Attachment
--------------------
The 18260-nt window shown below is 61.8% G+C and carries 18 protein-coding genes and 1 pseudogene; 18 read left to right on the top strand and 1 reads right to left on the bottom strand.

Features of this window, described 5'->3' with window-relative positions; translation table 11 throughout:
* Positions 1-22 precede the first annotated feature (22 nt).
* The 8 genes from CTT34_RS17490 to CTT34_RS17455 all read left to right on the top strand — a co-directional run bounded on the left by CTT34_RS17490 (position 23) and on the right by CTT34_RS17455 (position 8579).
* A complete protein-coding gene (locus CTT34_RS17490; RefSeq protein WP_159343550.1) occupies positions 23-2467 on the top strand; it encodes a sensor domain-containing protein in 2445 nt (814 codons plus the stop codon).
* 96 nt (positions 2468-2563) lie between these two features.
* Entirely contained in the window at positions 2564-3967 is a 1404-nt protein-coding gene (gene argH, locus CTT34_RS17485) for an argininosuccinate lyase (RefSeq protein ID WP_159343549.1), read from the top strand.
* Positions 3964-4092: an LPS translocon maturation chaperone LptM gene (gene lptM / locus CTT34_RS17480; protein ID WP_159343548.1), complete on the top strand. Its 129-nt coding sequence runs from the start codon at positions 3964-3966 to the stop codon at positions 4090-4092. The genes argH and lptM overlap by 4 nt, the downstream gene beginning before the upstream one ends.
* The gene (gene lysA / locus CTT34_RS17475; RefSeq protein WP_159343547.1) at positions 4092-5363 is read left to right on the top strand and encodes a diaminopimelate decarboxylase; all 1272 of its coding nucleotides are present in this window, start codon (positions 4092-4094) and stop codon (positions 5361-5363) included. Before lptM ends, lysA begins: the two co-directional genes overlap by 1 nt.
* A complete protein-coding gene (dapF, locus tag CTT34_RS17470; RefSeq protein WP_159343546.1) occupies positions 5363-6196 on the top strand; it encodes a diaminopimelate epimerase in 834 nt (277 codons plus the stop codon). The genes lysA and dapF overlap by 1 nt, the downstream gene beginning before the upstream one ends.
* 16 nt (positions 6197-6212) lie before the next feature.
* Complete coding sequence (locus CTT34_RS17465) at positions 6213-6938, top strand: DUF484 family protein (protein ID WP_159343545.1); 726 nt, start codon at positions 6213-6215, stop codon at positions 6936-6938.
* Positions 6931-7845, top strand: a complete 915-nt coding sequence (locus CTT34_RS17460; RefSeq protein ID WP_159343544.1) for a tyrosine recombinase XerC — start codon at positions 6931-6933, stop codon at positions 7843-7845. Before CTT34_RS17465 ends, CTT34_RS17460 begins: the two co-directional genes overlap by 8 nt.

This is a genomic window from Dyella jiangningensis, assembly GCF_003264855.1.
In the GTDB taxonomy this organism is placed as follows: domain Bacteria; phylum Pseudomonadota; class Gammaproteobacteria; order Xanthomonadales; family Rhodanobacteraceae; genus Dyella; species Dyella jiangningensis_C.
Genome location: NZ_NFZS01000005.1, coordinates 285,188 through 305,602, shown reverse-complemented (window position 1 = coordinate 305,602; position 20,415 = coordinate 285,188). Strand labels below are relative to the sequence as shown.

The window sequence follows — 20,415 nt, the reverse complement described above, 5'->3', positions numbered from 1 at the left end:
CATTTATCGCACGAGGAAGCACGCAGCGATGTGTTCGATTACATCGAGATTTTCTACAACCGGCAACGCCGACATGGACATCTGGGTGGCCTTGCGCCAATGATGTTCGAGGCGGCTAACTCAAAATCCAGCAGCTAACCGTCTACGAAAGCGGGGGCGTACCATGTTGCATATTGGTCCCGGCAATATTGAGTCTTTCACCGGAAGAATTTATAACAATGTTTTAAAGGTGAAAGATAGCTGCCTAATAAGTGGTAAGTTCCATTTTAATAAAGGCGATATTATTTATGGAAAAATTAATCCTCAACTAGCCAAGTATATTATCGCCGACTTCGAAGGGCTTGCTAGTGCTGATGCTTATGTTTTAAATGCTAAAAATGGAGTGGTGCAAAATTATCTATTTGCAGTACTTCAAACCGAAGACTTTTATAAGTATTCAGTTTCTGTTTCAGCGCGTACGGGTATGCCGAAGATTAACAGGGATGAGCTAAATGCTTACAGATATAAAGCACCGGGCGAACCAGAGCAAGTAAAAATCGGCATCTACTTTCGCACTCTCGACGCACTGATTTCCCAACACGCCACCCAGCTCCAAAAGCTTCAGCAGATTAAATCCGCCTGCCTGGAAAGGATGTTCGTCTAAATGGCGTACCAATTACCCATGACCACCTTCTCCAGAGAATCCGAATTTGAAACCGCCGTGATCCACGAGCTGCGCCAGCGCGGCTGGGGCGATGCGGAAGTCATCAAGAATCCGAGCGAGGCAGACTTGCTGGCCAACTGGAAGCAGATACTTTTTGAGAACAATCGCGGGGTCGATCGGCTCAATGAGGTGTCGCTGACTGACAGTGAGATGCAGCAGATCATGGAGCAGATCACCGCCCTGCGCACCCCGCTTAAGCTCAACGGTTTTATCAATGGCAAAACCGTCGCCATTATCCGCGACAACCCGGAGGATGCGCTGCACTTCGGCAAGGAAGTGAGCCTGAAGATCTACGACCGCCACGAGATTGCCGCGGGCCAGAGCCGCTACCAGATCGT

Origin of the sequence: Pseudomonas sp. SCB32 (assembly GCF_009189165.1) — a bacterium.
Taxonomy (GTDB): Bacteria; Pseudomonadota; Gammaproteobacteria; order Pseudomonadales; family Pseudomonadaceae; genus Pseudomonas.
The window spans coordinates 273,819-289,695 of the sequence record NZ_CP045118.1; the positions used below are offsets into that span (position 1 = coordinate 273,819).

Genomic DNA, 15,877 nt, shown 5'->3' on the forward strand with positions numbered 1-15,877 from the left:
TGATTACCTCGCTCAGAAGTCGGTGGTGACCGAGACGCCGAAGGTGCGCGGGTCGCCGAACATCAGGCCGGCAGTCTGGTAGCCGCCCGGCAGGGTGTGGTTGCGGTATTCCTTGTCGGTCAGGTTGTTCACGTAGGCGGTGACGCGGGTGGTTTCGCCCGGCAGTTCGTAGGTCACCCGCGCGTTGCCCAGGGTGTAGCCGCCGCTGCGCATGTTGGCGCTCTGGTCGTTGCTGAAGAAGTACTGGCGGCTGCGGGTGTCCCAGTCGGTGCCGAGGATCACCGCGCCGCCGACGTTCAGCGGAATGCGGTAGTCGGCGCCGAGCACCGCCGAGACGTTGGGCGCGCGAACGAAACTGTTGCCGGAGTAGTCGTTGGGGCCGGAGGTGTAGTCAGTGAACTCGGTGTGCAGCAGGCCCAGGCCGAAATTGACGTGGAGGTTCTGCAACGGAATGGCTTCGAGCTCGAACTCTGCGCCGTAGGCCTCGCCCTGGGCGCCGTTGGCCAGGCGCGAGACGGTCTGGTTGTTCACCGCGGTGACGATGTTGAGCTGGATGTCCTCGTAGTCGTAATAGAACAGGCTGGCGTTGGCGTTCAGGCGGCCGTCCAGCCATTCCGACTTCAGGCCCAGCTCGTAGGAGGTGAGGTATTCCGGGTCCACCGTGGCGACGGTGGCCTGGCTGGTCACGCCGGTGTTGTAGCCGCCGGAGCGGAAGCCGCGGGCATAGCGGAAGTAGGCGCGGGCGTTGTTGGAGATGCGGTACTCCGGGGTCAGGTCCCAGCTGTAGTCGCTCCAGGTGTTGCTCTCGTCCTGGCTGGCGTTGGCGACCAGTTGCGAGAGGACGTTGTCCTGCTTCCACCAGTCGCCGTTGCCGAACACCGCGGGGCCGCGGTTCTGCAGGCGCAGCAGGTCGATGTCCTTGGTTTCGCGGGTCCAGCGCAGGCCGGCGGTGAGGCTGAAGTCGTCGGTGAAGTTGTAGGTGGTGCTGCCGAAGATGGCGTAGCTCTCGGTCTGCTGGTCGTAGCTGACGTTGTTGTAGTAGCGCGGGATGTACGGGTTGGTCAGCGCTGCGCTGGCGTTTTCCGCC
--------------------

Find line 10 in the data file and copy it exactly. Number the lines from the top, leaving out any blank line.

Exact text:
* A complete protein-coding gene (dapF, locus tag CTT34_RS17470; RefSeq protein WP_159343546.1) occupies positions 5363-6196 on the top strand; it encodes a diaminopimelate epimerase in 834 nt (277 codons plus the stop codon). The genes lysA and dapF overlap by 1 nt, the downstream gene beginning before the upstream one ends.